African Wealth Funds Primed for Deployment as Geopolitical Tensions Ease from Decades Ago
Posted on 09/30/2019
Libya is making new moves to clear the sanctions that have been imposed on it by the United Nations for the last eight years. The Sanctions Committee of the United Nations held a closed meeting on September 13, 2019 in New York to discuss the matter with the Libyan Investment Authority (LIA). An LIA spokesperson confirmed that “The Chairman of the LIA Board of Directors, Ali Mahmoud, briefed the committee on the LIA strategy to address the negative effects of the sanctions imposed on its frozen assets.” German Diplomat to the U.N. Christoph Heusgen and Deputy Permanent Representative of Germany to the U.N. Jurgen Schulz chaired the committee. With the largest sovereign wealth fund in Africa, Libya’s frozen funds could be more useful than ever given the instability facing nearly every resident of the country. A civil war has been fought since 2014. The largest sovereign wealth funds in Africa are the US$ 67 billion Libyan Investment Authority, followed by the US$ 34 billion Revenue Regulation Fund of Algeria. The oldest, and third largest in Africa, is the US$ 5.4 billion Pula Fund. The Pula fund is now 25 years old, and it has sparked its share of wealth fund imitators.
Despite being the largest fund, LIA is not without its complications. For one, LIA officials blamed Goldman Sachs for taking advantage of its “naïve” representatives. Goldman supplied Libyan officials with prostitutes to earn a US$ 1.2 billion contract which was subsequently squandered on worthless derivatives. LIA tried to claw the money back in 2016, but to no avail. LIA suspects Goldman Sachs made US$ 367.7 million on the deal. Goldman Sachs emails described the Libyan financial system as “Jurassic,” “very unsophisticated,” and suggested that a business professional in the country “lives in the middle of the desert with his camels.” Goldman’s assessment of the Libyan’s understanding of the products they were buying was “Baaaaaasic.” The loss of US$ 1.2 billion isn’t the only tragedy to occur. LIA employees have been harassed and even abducted by militia forces ever since the 2011 regime change. Former U.S. President Barack Obama called the lack of planning that went into toppling the Libyan government his “worst mistake.”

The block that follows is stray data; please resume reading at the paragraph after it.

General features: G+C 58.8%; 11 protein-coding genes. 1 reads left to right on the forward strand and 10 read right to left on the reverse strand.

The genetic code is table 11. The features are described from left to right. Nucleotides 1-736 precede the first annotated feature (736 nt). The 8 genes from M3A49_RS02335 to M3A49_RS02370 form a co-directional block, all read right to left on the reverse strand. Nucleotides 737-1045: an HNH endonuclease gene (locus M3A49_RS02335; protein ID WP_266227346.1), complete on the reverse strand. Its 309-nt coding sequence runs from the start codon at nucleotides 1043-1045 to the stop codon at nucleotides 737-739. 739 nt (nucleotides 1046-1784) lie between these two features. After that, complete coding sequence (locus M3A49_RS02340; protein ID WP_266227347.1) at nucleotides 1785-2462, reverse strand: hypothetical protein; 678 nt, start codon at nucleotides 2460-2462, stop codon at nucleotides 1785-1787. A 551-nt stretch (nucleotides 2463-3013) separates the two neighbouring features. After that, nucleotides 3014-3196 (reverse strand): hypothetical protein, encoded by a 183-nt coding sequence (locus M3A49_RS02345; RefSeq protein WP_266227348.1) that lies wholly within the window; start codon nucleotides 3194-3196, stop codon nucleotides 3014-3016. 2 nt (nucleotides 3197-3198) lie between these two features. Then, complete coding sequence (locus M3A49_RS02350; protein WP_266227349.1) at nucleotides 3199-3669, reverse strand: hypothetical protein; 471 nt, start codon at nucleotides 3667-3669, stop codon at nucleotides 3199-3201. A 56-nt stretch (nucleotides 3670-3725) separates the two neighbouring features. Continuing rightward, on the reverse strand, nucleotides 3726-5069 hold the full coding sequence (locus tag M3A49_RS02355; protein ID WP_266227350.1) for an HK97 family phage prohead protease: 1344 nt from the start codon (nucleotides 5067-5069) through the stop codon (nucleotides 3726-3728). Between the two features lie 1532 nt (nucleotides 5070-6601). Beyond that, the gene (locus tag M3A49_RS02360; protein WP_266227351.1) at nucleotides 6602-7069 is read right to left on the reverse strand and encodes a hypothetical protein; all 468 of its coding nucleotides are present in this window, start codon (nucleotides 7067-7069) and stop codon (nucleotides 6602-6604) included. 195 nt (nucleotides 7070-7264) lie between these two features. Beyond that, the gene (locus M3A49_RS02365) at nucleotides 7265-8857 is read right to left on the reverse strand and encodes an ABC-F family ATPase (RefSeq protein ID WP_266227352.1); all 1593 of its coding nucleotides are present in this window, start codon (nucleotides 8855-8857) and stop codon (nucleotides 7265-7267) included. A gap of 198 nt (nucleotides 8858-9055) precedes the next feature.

Even with these setbacks, there are signs of new hope. Leaders of African sovereign wealth funds and public policy experts met in Botswana in May 2019 to devise a series of best practices for sovereign wealth funds operating within the continent. A growing coalition that includes the CEOs of African sovereign wealth funds and international government officials is working together to ensure that capital is allocated strategically and effectively. The coalition includes the investment world’s top experts in Botswana, Egypt, Ghana, Kenya, Mauritania, Nigeria, Rwanda, South Sudan, Uganda, and Zimbabwe. Each of these countries either has or is in the process of developing a sovereign wealth fund. Representatives from the U.S. government, the World Bank, the African Development Bank, the United Nations Development Program, and the United Nations Economic Commission for Africa also took part in the discussions.